Unlike most videos that feature dogs, I do not find this adorable. But it is very interesting:
What we see here is gross difference in perspective. The Dachshund is playing—it might as well be chasing a ball. But for the crab, this is an existential conflict. Even if the dog means it no harm, and the crab has no way of knowing this, the dog could easily kill it by accident.
The video has a certain drama to it. Throughout, I was hoping that the crab made it to safety. I didn’t think this because I particularly care about the fate of any given crustacean. But I did think that if this dork with the camera posted the video with this feel-good music and the crab died, I was going to be very angry.
I kind of am anyway. As I said, this was not a fun time for the crab. If it had been my dog, I would have pulled him away. “Leave the poor crab alone and be happy you were born a mammal whose every need (except crustacean crashing) is taken care of.”
I just noticed the top comment on the video read, “I think it’s quite the stretch of words to consider them ‘playing’… The dog was definitely playing…the crab was running for its life!” Indeed.
Robert Reich has written a very interesting article for The Nation called Mitt Romney and the New Gilded Age. It discusses how it came to be that one of the two major political parties in the United States nominated a man for president who epitomizes everything that is wrong in our country. It was only 4 years ago that the economy imploded because of what Reich calls “casino capitalism”: the heads they win, tails we lose rules of the financial industry.
Reich doesn’t go into this in the article, but Romney proposes the exact same policies of George W. Bush. Even if we forget about the Crash of 2008, Bush’s policies have been refuted. This is not just true in terms of the facts: both of the Bush tax cuts were sold as stimulating the economy, but they did very little in this regard (we hardly needed this proof—supply side economics just doesn’t work). Perhaps more important, the people of the United States were unhappy with Bush long before the Crash.
After discussing many malefactors who are using their billions to destroy democracy, Reich puts his focus directly on Romney:
But Romney is the only casino capitalist who is running for president, at the very time in our nation’s history when these views and practices are a clear and present danger to the well-being of the rest of us—just as they were more than a century ago. Romney says he’s a job-creating businessman, but in truth he’s just another financial dealmaker in the age of the financial deal, a fat cat in an era of excessively corpulent felines, a plutocrat in this new epoch of plutocrats. That the GOP has made him its standard-bearer at this point in American history is astonishing.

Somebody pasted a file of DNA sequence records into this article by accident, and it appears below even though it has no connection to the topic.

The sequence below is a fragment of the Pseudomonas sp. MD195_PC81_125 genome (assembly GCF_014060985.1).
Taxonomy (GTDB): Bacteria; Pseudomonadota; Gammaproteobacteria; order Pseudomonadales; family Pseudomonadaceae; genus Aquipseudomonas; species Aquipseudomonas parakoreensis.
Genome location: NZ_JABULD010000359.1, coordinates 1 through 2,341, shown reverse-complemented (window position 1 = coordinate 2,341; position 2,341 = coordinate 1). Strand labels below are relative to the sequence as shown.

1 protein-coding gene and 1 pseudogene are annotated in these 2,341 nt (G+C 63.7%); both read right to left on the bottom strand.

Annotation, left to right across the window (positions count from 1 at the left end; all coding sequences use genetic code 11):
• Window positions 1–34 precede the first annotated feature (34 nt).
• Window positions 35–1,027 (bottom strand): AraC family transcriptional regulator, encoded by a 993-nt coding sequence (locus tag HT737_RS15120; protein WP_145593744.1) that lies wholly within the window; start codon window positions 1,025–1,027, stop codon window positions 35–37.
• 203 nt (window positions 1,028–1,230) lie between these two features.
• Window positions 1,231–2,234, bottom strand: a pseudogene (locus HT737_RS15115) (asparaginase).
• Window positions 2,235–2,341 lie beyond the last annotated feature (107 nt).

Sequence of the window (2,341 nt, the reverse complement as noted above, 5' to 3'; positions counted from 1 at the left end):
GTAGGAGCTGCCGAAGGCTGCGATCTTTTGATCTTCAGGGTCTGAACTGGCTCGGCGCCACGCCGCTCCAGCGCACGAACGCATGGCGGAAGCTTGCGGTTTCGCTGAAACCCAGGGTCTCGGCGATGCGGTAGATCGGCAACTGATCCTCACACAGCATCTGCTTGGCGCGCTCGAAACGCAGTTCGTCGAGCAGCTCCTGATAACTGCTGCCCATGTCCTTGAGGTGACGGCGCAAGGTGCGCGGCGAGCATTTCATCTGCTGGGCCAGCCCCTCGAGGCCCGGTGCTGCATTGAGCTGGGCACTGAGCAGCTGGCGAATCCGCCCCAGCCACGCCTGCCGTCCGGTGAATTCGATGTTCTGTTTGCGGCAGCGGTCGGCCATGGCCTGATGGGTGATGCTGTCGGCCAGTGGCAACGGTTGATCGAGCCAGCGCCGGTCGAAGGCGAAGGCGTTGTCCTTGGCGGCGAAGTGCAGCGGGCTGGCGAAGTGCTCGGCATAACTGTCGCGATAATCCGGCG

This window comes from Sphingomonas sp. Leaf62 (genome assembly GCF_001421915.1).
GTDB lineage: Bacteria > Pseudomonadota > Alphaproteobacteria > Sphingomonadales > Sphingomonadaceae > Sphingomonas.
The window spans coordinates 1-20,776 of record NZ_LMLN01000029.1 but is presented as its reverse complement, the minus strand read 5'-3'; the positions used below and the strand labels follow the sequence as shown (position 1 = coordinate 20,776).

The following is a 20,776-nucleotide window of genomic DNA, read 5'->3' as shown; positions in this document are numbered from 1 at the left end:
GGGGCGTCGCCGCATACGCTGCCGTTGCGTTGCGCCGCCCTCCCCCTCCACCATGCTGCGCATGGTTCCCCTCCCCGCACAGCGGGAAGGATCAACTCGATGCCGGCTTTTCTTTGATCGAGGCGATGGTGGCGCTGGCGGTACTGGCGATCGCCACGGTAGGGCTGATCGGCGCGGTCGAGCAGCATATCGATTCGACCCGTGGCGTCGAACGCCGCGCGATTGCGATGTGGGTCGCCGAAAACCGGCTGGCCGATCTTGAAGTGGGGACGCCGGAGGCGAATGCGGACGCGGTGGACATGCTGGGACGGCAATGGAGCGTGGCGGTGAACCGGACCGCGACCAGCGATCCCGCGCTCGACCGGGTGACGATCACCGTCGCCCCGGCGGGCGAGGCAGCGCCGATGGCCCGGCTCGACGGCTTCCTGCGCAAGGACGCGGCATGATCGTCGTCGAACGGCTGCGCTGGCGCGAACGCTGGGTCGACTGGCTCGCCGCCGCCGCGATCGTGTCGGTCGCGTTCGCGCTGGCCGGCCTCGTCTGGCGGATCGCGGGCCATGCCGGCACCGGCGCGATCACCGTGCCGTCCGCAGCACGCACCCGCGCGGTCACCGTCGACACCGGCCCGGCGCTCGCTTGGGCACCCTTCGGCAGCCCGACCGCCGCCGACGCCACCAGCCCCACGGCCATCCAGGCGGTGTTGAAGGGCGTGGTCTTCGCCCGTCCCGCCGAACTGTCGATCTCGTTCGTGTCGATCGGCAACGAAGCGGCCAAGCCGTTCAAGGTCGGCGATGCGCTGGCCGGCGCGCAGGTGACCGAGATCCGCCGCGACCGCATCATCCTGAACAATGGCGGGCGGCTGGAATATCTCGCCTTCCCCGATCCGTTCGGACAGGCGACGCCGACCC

Again, I don’t think Reich goes far enough. He seems to imply that if Romney had owned a manufacturing giant, his claims to know how to create jobs would be more credible. But this is not the case. Business experience is useful in a lot of ways, but it absolutely does not help to create jobs in the economy as a whole. The Federal government has special tools that allow it to affect how hot or cold the economy runs: deficit spending the money supply. This stuff is totally different from what any business does.
I’m not putting down business experience. The truth is that being a governor of a state doesn’t prepare someone to manage the economy either. But a governor has a lot more transferable knowledge than a corporate CEO does. Not that this makes the CEO unqualified. This idea that CEOs know something special about creating jobs, however, is total nonsense.
Despite these caveats, Reich’s article is great. I recommend reading it.